Sometimes my friends who do things other than write for a living ask me how they can get started writing. I tell to write as often as they can, to be unafraid of showing it to people, and to be ready to take constructive criticism and a barrage of mean comments lobbed at them by anonymous online haters.
I also point out that—especially in the current technological environment—there are myriad ways on can squeeze some creative writing into their every day lives.
Here are seven ways I like to do it that may work for you, as well:
Twitter is by far the best way to teach yourself to write concisely, and it’s great if you’re somebody who thinks they’d like to do some quick-hitting joke writing. When you have 140 characters to work with, you really learn how to write concisely, to include only what you need to to get your point or micro-story across to your audience of three followers, one of whom is your mother.
By now, your two main modes of communication are probably text messages and emails. Don’t be afraid to put some creative flair into them. Make them fun to read. Spend some time thinking about what you want to say, and then craft it in the best way possible. Consider grammar while you’re doing this. Nothing is sexier than a grammatically correct and properly punctuated text message. (Actually that’s not at all true.)
Spend some time really working your online dating profiles. If you don’t have one, get one. If you’re in a relationship, help a friend write for his or hers. Make your profile a word-filled thing of beauty. When you send messages, spend some time crafting them for eloquence, and use your fingers on the keyboard to massage all the damn creepiness out of it, for once. This is probably the best way to incorporate writing practice into getting laid. And, of course, Tinder and Hinge are a great combination of the texting and wooing writing practice.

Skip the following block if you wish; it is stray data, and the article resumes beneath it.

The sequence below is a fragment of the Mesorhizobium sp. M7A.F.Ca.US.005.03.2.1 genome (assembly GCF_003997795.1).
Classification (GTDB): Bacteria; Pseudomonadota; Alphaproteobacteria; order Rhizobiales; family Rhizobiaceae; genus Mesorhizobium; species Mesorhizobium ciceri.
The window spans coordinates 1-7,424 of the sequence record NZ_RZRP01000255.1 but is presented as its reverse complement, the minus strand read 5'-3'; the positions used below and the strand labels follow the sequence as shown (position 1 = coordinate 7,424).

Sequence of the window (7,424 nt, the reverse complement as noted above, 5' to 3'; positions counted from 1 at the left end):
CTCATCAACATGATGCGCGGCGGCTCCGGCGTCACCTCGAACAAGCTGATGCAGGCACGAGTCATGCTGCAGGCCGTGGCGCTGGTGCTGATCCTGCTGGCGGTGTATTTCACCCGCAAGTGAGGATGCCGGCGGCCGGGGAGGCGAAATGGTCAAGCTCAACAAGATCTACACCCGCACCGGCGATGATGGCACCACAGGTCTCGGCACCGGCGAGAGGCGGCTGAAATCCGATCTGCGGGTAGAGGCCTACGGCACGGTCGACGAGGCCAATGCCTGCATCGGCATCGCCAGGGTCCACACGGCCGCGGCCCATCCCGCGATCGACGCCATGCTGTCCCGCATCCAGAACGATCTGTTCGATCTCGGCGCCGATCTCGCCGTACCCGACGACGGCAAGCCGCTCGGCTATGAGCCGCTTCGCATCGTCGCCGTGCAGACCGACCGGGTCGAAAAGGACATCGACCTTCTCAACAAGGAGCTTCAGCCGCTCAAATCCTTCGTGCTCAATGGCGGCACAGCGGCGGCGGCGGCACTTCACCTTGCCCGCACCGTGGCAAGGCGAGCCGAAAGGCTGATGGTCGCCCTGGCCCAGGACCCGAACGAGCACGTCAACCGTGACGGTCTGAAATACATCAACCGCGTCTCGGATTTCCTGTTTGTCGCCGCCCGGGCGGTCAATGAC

Keeping a journal is excellent writing practice, because you can write whatever the hell you want without worry of people seeing it. You know how they say character is who you are when no one is watching? Same applies for writing. You can get super weird with it and try new things to see if you dig them before you unleash a wild new style for inspection by the masses. It can also be extremely cathartic to write in a journal. At the end of the day, you get to unload your deepest secrets and thoughts—my journal and me are the only entities that know where I buried all those hookers—and you’ll always have these documents to look back on when your memory begins to fail you.
Keep a dream journal, as well. Dreams are very difficult to explain in any form, so writing about them will present a unique challenge, and may also help you make more sense of what your subconscious is trying to tell you while you sleep at night.
Become an avid Yelp reviewer. When you go to a place, make a point to write about it later, and do what you can to take it beyond your typical reviewer’s attempts, which are generally like “THE FOOD HERE SUX!” Address the food, the environment, the beautiful bartender (I prefer the waitresses) and the color of his hair…
Write letters by hand. It’s likely that you’re faster at typing than handwriting. So writing a letter with a pen will make you more prone to think deeply about what you want to say before you write it. The backspace key is dope, but you’ll develop some nice writing practices if you learn to become less dependent on it.
Read as often and as much as you possibly can. I know this isn’t writing, but it’s what you need to do to become a better writer. It’s like how you watch Downton Abbey to help you better understand how men should treat women. (That’s why you watch it right?)